You know the feeling. The awful pang of guilt as you purchase that cheap top you know you’ll only wear once.
With new trends being churned out what now feels like every week in the quick-fire system that is the fashion industry, we’re constantly buying new and more just to keep up with it. Unfortunately, the planet is having a pretty hard time keeping up with this extreme level of mass production too.
The more exclusive side of the fashion sphere has always taken heavy criticism for its notoriously unethical production methods, with things like the use of fur being hugely controversial and a major contributing factor to this opinion.
But, not all luxury brands reflect this ‘high fashion’ stereotype (thankfully). Take a look at the environmental crusaders championing sustainable fashion:
Queen of ethical fashion, Stella started up her label in 2001 with the vision that sustainability would be at its very core, and has since broken new ground in her creation of the first vegetarian luxury fashion brand.
Raised by two animal rights activists on a farm in East Sussex, Stella says she has ‘always understood nature’. Instead of using materials that are strenuous on the planet like the majority of brands of her calibre, she utilises recycled nylon and polyester, regenerated cashmere and recycled plastic to create her garment – and has strictly never used fur or leather. Her work doesn’t suffer in the name of sustainability either, as she continuously showcases flawless design and talent.
Despite being a pioneer in ethical luxury, Stella says that it ‘fascinates’ her that ‘everyone doesn’t look at the world this way – people are still so uncomfortable with people who look at things differently’ – but she understands all too well that the industry is a fragile one and can be a bit of a stickler when it comes to change.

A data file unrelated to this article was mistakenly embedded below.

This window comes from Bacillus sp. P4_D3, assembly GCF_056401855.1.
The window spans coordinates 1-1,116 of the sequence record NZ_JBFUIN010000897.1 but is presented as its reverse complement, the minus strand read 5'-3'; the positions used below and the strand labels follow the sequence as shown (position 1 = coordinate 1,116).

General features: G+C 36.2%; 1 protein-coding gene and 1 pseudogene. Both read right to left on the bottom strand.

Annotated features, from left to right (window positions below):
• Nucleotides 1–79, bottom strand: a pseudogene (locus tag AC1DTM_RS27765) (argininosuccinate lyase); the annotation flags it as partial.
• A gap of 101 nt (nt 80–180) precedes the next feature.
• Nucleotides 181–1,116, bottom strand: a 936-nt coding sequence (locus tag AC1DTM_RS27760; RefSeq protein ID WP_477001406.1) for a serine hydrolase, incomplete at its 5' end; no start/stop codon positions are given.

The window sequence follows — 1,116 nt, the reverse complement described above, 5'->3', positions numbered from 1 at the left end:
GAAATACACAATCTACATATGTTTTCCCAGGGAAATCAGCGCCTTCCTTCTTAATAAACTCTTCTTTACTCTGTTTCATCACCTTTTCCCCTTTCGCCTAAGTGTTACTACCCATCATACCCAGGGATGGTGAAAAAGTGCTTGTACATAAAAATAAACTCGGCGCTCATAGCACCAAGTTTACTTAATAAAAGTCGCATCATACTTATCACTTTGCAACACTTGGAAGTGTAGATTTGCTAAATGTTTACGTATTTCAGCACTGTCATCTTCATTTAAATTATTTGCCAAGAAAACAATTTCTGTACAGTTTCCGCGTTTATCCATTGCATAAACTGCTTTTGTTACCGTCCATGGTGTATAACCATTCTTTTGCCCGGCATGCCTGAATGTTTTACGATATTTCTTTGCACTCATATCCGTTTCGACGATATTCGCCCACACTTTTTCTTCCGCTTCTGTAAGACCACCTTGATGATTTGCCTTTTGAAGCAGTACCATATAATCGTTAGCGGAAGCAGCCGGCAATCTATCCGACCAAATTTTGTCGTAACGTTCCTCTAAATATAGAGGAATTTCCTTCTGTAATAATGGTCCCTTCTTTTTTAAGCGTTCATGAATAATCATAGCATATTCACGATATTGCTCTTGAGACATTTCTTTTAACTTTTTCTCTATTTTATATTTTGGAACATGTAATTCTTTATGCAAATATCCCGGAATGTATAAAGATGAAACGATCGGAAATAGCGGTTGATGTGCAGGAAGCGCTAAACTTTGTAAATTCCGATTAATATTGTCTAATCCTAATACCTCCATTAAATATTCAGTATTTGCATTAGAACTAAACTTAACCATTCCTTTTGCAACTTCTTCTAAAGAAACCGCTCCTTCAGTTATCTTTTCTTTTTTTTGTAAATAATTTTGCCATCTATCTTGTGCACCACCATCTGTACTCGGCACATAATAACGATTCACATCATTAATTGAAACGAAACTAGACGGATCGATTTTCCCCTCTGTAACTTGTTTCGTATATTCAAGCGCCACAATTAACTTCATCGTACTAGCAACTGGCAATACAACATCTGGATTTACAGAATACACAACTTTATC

She has seen incredible success with her label, which is worn by the likes of Meghan Markle, Karlie Kloss and Rihanna. Long may her reign continue!
Established in 2011, Ryan Lobo and Ramon Martin’s label ‘Tome’ is committed to complete transparency and the use of 100% ethical supply chains in their brand.
Their ‘White Shirt Project’, launched in 2014, supports Katie Ford’s foundation ‘Freedom for All’ which fights fiercely against human trafficking, with the white shirt serving as a representation of a ‘clean slate’.
Lobo and Martin understand the need to safeguard those working in their factories and have prioritised reducing waste as much as possible through the use of renewable sources. They argue that sustainability in fashion ‘should not be a luxury, but a given’. They urge those looking to pursue a career in sustainable fashion to ‘never compromise on your principles’.
Cult Instagrammable brand Reformation, created by CEO Yael Aflalo, say that they put sustainability ‘at the heart’ of everything they do, thinking about ‘the costs in creating fashion – not just the price tag’.
They invest in green building infrastructure to minimise waste as much as possible and provide on the job training for their employees, pay higher than standard minimum wage and provide health benefits – all as well as being one of the most popular brands on the gram. Win win!
They also send out quarterly sustainability reports to those signed up to their mailing list. This is particularly interesting as this information was obviously in demand from consumers; and it’s a step in the right direction to know that individuals are keen to become fully accountable for their fashion choices. What could be more rewarding than knowing that the clothes on your back have been created in a process that has done the least amount of damage possible to our precious planet?
The future of fashion heavily depends on much more extensive use of sustainable materials and ethics. I can only hope that other big brands follow suit and are inspired by the trailblazers paving the way for a brighter, greener and more responsible industry.
By Neave Meikle